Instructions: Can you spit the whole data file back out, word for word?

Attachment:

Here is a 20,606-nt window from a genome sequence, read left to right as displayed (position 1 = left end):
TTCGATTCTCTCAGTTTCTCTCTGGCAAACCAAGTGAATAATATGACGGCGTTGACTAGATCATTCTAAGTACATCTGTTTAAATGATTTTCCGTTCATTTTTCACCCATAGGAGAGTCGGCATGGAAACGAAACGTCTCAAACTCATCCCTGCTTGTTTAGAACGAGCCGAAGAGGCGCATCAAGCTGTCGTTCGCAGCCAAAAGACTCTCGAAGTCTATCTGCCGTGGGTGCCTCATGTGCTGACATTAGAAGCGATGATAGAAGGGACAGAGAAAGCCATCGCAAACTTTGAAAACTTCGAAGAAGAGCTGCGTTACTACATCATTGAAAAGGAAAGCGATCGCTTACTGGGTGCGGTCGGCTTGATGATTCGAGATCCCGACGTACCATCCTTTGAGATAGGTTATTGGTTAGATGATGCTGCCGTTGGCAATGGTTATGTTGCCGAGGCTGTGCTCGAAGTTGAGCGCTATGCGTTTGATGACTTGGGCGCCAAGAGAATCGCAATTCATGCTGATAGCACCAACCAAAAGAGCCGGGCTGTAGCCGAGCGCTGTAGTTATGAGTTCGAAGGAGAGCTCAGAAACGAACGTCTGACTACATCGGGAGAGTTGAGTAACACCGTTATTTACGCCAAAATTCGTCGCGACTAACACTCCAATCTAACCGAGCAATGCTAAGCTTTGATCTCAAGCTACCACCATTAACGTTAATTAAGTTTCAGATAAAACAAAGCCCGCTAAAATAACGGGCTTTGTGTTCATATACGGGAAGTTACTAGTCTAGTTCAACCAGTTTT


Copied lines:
Here is a 20,606-nt window from a genome sequence, read left to right as displayed (position 1 = left end):
TTCGATTCTCTCAGTTTCTCTCTGGCAAACCAAGTGAATAATATGACGGCGTTGACTAGATCATTCTAAGTACATCTGTTTAAATGATTTTCCGTTCATTTTTCACCCATAGGAGAGTCGGCATGGAAACGAAACGTCTCAAACTCATCCCTGCTTGTTTAGAACGAGCCGAAGAGGCGCATCAAGCTGTCGTTCGCAGCCAAAAGACTCTCGAAGTCTATCTGCCGTGGGTGCCTCATGTGCTGACATTAGAAGCGATGATAGAAGGGACAGAGAAAGCCATCGCAAACTTTGAAAACTTCGAAGAAGAGCTGCGTTACTACATCATTGAAAAGGAAAGCGATCGCTTACTGGGTGCGGTCGGCTTGATGATTCGAGATCCCGACGTACCATCCTTTGAGATAGGTTATTGGTTAGATGATGCTGCCGTTGGCAATGGTTATGTTGCCGAGGCTGTGCTCGAAGTTGAGCGCTATGCGTTTGATGACTTGGGCGCCAAGAGAATCGCAATTCATGCTGATAGCACCAACCAAAAGAGCCGGGCTGTAGCCGAGCGCTGTAGTTATGAGTTCGAAGGAGAGCTCAGAAACGAACGTCTGACTACATCGGGAGAGTTGAGTAACACCGTTATTTACGCCAAAATTCGTCGCGACTAACACTCCAATCTAACCGAGCAATGCTAAGCTTTGATCTCAAGCTACCACCATTAACGTTAATTAAGTTTCAGATAAAACAAAGCCCGCTAAAATAACGGGCTTTGTGTTCATATACGGGAAGTTACTAGTCTAGTTCAACCAGTTTT